(continued from June 4, 2014)
It is widely agreed by Baby Boomer business owners that a clearly written and current exit plan is important, but only one in 10 owners have one!
On top of that, most businesses aren’t even ready for sale because they are flawed in ways that make them unattractive to the market. It’s much like trying to sell your home. You have to fix the leak under the sink, repair the fence in the backyard, prune the apple tree, and replace the tile on the kitchen counter before a buyer will consider a purchase. It’s the same with your business; only then can you expect to achieve your sale, and hopefully your retirement security.
Most business owners who sell their business soon regret their decision; they believe they did not receive the full value of their business, or their timing was poor, or they didn’t realize they had more options, or did not receive good advice. They suffer seller’s remorse and wish they could go back in time and sell their company again, and they would prepare more thoroughly and be better rewarded for the years of hard work they invested.
Can you imagine the disappointment of these owners? Years of labor with only a portion of their dream fulfilled? Watching their business die, or selling for only part of what is needed? This is a heart breaking situation and is fast becoming an unavoidable reality for the tens of thousands of business owners who will soon be offering their company to an unresponsive marketplace in the next five to 10 years. Time is a commodity, and for many owners there will be no second chance, and no margin for an error of this magnitude.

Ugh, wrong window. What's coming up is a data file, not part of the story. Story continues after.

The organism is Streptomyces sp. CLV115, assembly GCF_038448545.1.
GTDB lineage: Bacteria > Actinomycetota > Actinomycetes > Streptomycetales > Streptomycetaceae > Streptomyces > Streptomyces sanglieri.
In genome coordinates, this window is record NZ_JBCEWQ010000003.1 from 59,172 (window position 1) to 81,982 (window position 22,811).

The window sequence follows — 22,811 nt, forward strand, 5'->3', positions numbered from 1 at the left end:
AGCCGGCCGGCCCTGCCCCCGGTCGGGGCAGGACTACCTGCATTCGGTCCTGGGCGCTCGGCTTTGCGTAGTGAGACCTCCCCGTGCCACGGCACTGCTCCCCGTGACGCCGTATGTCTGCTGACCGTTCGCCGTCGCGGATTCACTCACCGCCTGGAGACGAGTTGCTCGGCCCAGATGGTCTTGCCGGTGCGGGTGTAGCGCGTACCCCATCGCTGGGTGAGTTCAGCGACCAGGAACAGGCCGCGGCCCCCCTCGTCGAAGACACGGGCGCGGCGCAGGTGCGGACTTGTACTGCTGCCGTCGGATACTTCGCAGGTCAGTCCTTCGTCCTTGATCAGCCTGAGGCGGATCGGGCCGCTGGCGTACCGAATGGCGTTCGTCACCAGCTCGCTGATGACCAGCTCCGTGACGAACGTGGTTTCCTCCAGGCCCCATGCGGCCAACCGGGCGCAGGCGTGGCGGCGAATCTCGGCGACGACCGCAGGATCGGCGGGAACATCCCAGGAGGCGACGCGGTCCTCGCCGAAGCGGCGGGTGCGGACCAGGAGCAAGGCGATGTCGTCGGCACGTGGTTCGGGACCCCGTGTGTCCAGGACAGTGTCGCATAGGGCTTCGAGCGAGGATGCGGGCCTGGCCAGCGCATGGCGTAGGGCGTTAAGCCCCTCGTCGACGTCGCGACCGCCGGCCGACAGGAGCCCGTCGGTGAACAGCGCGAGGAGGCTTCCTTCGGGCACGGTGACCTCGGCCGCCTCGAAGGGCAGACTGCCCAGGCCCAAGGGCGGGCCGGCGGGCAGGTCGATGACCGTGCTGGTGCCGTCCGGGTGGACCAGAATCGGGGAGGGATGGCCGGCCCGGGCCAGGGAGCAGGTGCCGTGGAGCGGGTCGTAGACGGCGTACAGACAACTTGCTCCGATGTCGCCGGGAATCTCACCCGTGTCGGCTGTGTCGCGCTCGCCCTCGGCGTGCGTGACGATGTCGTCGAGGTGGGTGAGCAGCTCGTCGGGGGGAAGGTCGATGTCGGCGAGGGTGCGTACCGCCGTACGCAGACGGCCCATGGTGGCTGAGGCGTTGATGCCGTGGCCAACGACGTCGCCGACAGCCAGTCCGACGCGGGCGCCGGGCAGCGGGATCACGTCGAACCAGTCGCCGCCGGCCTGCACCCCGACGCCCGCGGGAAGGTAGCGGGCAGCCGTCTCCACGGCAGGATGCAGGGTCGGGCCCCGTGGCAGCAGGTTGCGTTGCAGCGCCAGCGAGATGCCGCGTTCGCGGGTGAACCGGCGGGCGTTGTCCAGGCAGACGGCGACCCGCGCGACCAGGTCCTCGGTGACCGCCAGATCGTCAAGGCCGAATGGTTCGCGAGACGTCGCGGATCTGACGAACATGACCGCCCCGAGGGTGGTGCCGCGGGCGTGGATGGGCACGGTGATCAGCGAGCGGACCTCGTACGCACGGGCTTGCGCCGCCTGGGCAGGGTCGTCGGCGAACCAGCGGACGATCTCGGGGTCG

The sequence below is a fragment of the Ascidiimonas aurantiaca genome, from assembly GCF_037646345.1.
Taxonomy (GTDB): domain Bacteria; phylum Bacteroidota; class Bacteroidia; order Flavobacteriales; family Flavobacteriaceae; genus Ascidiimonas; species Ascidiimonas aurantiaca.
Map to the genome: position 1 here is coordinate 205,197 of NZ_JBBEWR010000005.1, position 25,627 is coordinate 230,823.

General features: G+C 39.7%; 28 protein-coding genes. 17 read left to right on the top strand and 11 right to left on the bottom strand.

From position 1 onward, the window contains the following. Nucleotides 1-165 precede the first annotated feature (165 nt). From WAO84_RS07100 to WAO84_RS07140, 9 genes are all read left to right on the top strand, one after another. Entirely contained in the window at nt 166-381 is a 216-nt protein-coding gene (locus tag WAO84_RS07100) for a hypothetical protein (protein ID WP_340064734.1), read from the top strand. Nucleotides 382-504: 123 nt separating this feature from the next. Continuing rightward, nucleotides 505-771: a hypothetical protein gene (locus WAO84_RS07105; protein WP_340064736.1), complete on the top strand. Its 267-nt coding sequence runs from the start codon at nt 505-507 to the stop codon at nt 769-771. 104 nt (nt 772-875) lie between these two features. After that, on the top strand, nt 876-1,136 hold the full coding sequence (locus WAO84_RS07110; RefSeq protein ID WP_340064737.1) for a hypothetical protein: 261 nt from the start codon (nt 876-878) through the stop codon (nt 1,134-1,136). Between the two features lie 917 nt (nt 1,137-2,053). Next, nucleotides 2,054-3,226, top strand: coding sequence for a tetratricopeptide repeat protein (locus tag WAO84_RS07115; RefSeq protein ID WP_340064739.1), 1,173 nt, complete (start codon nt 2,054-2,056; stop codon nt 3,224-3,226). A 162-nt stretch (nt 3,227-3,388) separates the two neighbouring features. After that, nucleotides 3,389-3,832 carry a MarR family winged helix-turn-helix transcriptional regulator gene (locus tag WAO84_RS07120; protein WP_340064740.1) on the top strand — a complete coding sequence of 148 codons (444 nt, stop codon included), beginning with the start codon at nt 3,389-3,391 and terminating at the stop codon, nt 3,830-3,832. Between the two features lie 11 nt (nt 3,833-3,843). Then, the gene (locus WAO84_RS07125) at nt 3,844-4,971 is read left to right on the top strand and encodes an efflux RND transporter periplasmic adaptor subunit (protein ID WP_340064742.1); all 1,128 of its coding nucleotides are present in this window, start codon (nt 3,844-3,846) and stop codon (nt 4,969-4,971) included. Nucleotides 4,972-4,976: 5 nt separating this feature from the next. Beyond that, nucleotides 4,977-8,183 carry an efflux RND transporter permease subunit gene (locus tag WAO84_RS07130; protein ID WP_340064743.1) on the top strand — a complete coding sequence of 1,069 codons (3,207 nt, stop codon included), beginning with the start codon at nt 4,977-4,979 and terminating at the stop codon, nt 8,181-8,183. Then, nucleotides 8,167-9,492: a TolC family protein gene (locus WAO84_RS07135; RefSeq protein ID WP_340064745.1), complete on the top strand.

Exit planning is an essential activity for every business owner, and must be regarded as a business best practice. By establishing a comprehensive exit plan with the guidance of a certified professional, you will benefit by not only having put your house in order, but also by possessing more control over the timing of your sale, have access to increased options and opportunities, and create more capacity for the financial and personal outcomes that serve you most.
Of course, the sooner you write your exit plan, the better. Not only can good intentions get shelved, but the longer you wait, the less capable you will be with taking advantage of opportunities that will come…and then will go.
Excerpt from Exit Insight: Getting to “Sold,” pp. 17-19
Copyright © 2014 by Joseph M. Maas. All rights reserved.
For more information on the exit planning process, refer to author Joseph M. Maas’ new book Exit Insight: Getting to “Sold!” in which he explains how business owners can determine their firms’ worth and prepare for a successful exit.
To order your copy of the book, visit Merrell Publishing online or Amazon.com. Have questions about Exit Insight or Exit Planning? Want to schedule a call or plan an exit planning workshop with author Joseph M. Maas? Call Joe at 206-275-5455 or send him an email.